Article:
Shiga Pref. parents worry school letters on missile attacks needlessly fuel fears
OTSU -- In response to letters sent home from school calling on students and their families to be careful of ballistic missiles possibly hitting Japan, parents have expressed concerns that the letters are unnecessarily causing fear among children.
Since April 21, letters have been sent home from Shiga Prefecture's elementary, junior high and senior high schools as well as kindergartens, warning of the possibility of missiles striking Japan.
The central government's Cabinet Office sent out a request to all of Japan's 47 prefectural governments that the public be put on alert for possible incoming missiles. There were no specific instructions on how the issue should be handled by schools, so the Shiga Prefectural Board of Education independently decided that schools would be closed if a warning to stay indoors had been issued by 7 a.m.
In addition, the board called on prefectural high schools to inform students to take such measures as finding cover in solid buildings in the case of a missile attack. The prefectural board of education also sent a similar memo to municipal boards of education, and requested that they take "appropriate measures."
The Mainichi Shimbun found that based on the memo, many municipal boards of education created templates for letters, or schools drafted letters independently, which were then distributed to students. At the same time, at least two cities felt that such action would unnecessarily cause fear and refrained from sending such information to students and their families.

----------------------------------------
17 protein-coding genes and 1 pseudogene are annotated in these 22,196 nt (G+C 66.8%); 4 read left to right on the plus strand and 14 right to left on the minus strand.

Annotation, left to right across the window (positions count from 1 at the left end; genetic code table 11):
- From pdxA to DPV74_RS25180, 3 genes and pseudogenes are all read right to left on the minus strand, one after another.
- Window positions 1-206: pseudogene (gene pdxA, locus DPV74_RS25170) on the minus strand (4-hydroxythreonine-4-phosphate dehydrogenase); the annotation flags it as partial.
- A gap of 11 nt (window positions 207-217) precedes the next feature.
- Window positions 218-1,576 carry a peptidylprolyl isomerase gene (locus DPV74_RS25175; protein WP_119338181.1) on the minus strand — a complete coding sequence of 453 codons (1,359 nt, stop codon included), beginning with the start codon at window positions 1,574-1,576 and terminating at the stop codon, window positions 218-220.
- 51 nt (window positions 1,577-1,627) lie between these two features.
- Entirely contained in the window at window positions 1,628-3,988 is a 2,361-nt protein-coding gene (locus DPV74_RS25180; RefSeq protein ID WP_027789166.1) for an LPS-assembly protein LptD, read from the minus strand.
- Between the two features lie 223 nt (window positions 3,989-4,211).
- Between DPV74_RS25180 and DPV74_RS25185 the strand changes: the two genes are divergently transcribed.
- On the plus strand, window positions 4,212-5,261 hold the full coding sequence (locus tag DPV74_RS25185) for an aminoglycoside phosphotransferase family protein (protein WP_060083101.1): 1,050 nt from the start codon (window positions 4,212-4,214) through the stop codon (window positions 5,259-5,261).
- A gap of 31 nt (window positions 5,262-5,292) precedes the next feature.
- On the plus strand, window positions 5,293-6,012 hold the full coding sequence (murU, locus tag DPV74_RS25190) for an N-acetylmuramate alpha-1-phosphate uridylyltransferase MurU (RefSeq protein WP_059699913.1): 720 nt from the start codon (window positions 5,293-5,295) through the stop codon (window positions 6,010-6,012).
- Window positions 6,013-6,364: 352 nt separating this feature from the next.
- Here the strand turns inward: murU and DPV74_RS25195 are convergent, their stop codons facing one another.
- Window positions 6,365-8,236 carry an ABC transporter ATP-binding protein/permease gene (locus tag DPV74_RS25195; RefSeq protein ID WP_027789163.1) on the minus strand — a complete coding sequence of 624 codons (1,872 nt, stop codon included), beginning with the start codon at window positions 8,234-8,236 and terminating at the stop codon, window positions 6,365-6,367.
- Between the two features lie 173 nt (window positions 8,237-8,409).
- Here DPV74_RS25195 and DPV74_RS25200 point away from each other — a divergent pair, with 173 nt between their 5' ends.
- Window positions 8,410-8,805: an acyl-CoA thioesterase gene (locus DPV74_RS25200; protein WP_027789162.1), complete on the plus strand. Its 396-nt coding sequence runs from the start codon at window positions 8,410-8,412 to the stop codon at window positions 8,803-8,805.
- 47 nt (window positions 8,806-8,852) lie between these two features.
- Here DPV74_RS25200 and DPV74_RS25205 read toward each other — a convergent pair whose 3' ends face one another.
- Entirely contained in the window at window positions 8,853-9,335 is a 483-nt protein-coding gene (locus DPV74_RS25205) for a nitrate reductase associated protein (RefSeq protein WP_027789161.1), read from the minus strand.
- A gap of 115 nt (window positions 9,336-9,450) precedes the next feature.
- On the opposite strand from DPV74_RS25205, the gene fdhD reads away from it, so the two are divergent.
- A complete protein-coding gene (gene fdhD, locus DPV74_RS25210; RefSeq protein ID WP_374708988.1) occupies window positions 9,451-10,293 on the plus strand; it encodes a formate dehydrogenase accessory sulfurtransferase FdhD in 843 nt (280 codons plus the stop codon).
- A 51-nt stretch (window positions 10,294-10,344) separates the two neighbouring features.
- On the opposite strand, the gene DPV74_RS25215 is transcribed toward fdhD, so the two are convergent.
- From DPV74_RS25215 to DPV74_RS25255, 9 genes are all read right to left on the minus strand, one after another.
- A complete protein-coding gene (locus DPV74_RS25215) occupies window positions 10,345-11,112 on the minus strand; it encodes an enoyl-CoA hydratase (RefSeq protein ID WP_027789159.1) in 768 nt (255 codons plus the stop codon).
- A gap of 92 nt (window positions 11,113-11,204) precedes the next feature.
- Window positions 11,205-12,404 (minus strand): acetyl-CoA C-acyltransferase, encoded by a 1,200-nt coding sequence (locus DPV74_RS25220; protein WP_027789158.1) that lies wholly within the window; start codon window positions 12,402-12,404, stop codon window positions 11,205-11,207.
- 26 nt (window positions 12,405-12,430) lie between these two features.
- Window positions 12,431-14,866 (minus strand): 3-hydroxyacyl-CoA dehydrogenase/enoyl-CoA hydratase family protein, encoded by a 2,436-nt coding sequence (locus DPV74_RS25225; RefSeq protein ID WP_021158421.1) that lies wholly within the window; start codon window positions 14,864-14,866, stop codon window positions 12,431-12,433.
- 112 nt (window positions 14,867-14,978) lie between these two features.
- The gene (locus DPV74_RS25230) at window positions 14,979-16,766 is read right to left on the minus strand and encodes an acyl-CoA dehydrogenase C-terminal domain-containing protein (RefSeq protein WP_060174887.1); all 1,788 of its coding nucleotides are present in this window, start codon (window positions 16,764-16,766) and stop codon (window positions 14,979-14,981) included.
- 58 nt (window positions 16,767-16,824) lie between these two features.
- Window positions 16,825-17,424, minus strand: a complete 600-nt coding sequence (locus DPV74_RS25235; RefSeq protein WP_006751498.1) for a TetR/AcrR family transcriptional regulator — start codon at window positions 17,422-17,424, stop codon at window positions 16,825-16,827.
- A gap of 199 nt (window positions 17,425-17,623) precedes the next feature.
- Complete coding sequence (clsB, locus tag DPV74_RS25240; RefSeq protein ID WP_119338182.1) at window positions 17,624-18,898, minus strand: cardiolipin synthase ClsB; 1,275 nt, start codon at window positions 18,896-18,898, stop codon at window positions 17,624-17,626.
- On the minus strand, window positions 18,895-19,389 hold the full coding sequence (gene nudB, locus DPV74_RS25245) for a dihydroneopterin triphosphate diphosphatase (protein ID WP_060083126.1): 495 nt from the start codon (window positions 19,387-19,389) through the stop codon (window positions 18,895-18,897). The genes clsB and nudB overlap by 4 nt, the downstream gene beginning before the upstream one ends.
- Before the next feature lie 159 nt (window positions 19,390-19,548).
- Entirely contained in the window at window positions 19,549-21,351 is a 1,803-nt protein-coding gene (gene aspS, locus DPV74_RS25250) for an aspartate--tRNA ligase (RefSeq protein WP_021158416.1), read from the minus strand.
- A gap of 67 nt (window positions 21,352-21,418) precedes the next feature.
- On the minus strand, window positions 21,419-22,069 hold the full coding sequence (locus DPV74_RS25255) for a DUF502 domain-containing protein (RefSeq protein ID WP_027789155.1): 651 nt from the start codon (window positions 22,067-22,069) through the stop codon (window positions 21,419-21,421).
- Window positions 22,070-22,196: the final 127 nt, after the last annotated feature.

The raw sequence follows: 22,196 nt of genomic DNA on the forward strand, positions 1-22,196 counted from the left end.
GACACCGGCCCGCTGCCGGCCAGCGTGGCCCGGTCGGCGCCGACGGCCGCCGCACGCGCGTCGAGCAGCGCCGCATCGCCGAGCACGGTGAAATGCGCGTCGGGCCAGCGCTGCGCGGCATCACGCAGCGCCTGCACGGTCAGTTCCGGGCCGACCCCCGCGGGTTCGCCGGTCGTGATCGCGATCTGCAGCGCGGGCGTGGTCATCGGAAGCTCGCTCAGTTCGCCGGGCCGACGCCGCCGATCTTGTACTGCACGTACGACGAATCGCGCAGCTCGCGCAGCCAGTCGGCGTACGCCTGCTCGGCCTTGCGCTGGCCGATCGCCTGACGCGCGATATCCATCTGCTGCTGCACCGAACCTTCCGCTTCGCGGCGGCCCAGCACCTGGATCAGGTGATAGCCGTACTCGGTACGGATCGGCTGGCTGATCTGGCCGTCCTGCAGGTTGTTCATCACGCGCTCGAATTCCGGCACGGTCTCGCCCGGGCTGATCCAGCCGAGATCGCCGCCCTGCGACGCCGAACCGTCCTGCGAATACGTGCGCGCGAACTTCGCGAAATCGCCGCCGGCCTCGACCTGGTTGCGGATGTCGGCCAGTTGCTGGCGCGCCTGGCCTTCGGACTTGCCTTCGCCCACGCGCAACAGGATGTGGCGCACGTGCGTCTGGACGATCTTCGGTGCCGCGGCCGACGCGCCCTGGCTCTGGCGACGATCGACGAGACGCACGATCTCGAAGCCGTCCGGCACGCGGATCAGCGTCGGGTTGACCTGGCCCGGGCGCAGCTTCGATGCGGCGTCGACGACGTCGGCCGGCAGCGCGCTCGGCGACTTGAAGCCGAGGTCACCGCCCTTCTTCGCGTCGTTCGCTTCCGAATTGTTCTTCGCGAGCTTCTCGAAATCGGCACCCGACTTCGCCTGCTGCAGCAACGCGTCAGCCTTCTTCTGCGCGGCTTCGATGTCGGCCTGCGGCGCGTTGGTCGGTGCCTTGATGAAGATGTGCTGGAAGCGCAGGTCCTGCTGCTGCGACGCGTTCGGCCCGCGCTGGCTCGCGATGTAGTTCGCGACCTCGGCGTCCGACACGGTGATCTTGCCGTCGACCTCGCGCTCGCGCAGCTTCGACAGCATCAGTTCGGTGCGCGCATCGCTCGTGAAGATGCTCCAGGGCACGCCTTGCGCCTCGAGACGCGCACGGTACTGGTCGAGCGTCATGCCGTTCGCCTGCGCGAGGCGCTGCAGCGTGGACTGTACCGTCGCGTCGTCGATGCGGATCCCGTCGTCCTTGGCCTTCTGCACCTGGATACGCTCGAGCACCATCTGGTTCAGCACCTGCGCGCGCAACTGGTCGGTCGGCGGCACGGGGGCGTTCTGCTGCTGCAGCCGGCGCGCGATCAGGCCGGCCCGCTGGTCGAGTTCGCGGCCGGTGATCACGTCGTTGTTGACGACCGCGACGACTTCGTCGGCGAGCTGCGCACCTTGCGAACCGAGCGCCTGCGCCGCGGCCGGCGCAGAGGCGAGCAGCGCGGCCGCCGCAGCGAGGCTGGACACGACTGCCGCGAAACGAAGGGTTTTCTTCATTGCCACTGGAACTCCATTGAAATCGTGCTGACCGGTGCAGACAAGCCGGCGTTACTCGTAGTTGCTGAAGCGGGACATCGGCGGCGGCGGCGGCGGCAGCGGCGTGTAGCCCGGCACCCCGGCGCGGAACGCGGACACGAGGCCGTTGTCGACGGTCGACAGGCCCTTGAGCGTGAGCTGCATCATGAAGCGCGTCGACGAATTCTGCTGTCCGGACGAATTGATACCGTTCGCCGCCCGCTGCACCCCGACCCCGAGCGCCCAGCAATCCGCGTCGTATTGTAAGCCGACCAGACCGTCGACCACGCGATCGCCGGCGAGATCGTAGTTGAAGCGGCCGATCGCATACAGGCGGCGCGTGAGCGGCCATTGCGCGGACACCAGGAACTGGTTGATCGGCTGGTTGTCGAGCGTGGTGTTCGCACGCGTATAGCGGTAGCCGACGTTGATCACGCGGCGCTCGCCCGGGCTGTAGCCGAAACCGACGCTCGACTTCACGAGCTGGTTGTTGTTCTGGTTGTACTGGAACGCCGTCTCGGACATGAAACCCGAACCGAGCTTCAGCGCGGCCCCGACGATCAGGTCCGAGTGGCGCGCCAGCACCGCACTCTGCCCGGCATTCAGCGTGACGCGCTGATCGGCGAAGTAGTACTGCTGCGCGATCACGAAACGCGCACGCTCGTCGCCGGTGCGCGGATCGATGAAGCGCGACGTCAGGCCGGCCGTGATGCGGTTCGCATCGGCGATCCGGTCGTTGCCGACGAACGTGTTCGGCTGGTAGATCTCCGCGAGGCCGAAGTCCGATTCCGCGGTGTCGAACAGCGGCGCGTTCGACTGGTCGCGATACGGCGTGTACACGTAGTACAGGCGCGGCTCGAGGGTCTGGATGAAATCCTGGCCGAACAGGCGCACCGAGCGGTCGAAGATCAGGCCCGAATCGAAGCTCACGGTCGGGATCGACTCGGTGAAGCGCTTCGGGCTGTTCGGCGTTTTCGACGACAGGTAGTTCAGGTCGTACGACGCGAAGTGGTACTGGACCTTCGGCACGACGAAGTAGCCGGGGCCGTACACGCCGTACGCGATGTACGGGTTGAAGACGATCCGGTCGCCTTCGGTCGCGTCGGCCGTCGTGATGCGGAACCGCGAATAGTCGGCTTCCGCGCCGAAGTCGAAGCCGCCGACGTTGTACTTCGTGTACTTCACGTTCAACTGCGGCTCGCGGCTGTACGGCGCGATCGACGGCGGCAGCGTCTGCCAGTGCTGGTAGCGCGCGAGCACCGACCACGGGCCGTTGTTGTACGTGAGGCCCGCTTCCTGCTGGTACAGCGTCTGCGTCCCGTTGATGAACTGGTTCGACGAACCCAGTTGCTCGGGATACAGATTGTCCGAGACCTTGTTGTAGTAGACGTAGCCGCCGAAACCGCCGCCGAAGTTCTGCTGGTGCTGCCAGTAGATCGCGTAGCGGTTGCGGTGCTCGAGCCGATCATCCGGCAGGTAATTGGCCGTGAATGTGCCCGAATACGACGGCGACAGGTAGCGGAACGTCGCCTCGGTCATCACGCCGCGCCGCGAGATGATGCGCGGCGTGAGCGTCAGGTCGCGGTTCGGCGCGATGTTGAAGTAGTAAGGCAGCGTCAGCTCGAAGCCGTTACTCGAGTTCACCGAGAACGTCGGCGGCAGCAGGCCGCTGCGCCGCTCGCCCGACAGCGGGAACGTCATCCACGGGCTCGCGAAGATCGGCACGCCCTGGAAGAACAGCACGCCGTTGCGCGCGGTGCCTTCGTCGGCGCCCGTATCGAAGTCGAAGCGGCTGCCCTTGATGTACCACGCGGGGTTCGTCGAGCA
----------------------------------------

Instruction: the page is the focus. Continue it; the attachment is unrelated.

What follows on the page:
Since April 24, the prefectural board of education has received four phone calls from student guardians inquiring about the letters. Multiple municipal boards of education, including those of Otsu and Kusatsu, have also received a total of over 10 calls from parents saying their children were frightened by the letters, or that they question the basis for such warnings.
A 78-year-old woman in eastern Shiga Prefecture who saw a letter her grandchild brought home from school commented, "It seemed like they're trying to fuel fears." Meanwhile, the prefectural board of education has taken the position that from a crisis management point of view, it is necessary to inform students of potential dangers.
At a debriefing session on prefectural administration held on the evening of April 26, Shiga Gov. Taizo Mikazuki said, "If there is room for improvement in how we communicate the information, I'll consider changing it."